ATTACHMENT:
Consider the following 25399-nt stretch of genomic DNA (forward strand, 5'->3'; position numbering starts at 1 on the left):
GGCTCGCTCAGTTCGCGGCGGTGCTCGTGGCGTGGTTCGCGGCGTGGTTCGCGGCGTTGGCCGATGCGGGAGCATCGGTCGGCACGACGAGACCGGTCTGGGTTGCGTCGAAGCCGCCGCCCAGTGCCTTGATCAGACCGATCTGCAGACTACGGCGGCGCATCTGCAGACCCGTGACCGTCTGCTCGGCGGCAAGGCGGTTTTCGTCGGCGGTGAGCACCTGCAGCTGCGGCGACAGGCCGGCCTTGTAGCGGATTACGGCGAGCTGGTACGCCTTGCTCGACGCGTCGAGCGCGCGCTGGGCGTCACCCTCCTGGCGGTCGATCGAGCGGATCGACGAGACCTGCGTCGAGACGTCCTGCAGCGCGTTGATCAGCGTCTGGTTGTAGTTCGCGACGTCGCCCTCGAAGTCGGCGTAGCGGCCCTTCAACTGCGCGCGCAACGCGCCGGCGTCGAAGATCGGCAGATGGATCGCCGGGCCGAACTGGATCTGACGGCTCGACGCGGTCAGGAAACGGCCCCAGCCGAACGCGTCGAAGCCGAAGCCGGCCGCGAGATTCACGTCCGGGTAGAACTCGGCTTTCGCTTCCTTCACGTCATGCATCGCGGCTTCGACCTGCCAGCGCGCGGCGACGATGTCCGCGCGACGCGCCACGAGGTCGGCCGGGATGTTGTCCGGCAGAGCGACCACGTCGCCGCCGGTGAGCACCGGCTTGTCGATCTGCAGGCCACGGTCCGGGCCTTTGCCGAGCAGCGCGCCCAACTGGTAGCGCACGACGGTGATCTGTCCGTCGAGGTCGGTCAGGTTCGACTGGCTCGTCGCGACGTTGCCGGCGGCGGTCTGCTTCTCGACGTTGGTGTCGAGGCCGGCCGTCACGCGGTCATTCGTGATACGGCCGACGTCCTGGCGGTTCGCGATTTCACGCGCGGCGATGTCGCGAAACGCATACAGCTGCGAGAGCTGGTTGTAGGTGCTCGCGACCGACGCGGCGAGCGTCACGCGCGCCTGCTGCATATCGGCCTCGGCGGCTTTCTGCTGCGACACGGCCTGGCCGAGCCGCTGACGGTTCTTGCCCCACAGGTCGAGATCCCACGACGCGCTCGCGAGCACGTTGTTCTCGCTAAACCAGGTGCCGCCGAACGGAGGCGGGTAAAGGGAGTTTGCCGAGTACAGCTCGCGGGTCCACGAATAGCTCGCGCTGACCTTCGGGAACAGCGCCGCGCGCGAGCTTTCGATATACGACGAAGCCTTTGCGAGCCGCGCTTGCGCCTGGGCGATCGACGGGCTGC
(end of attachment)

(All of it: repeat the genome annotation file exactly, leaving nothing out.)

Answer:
Consider the following 25399-nt stretch of genomic DNA (forward strand, 5'->3'; position numbering starts at 1 on the left):
GGCTCGCTCAGTTCGCGGCGGTGCTCGTGGCGTGGTTCGCGGCGTGGTTCGCGGCGTTGGCCGATGCGGGAGCATCGGTCGGCACGACGAGACCGGTCTGGGTTGCGTCGAAGCCGCCGCCCAGTGCCTTGATCAGACCGATCTGCAGACTACGGCGGCGCATCTGCAGACCCGTGACCGTCTGCTCGGCGGCAAGGCGGTTTTCGTCGGCGGTGAGCACCTGCAGCTGCGGCGACAGGCCGGCCTTGTAGCGGATTACGGCGAGCTGGTACGCCTTGCTCGACGCGTCGAGCGCGCGCTGGGCGTCACCCTCCTGGCGGTCGATCGAGCGGATCGACGAGACCTGCGTCGAGACGTCCTGCAGCGCGTTGATCAGCGTCTGGTTGTAGTTCGCGACGTCGCCCTCGAAGTCGGCGTAGCGGCCCTTCAACTGCGCGCGCAACGCGCCGGCGTCGAAGATCGGCAGATGGATCGCCGGGCCGAACTGGATCTGACGGCTCGACGCGGTCAGGAAACGGCCCCAGCCGAACGCGTCGAAGCCGAAGCCGGCCGCGAGATTCACGTCCGGGTAGAACTCGGCTTTCGCTTCCTTCACGTCATGCATCGCGGCTTCGACCTGCCAGCGCGCGGCGACGATGTCCGCGCGACGCGCCACGAGGTCGGCCGGGATGTTGTCCGGCAGAGCGACCACGTCGCCGCCGGTGAGCACCGGCTTGTCGATCTGCAGGCCACGGTCCGGGCCTTTGCCGAGCAGCGCGCCCAACTGGTAGCGCACGACGGTGATCTGTCCGTCGAGGTCGGTCAGGTTCGACTGGCTCGTCGCGACGTTGCCGGCGGCGGTCTGCTTCTCGACGTTGGTGTCGAGGCCGGCCGTCACGCGGTCATTCGTGATACGGCCGACGTCCTGGCGGTTCGCGATTTCACGCGCGGCGATGTCGCGAAACGCATACAGCTGCGAGAGCTGGTTGTAGGTGCTCGCGACCGACGCGGCGAGCGTCACGCGCGCCTGCTGCATATCGGCCTCGGCGGCTTTCTGCTGCGACACGGCCTGGCCGAGCCGCTGACGGTTCTTGCCCCACAGGTCGAGATCCCACGACGCGCTCGCGAGCACGTTGTTCTCGCTAAACCAGGTGCCGCCGAACGGAGGCGGGTAAAGGGAGTTTGCCGAGTACAGCTCGCGGGTCCACGAATAGCTCGCGCTGACCTTCGGGAACAGCGCCGCGCGCGAGCTTTCGATATACGACGAAGCCTTTGCGAGCCGCGCTTGCGCCTGGGCGATCGACGGGCTGC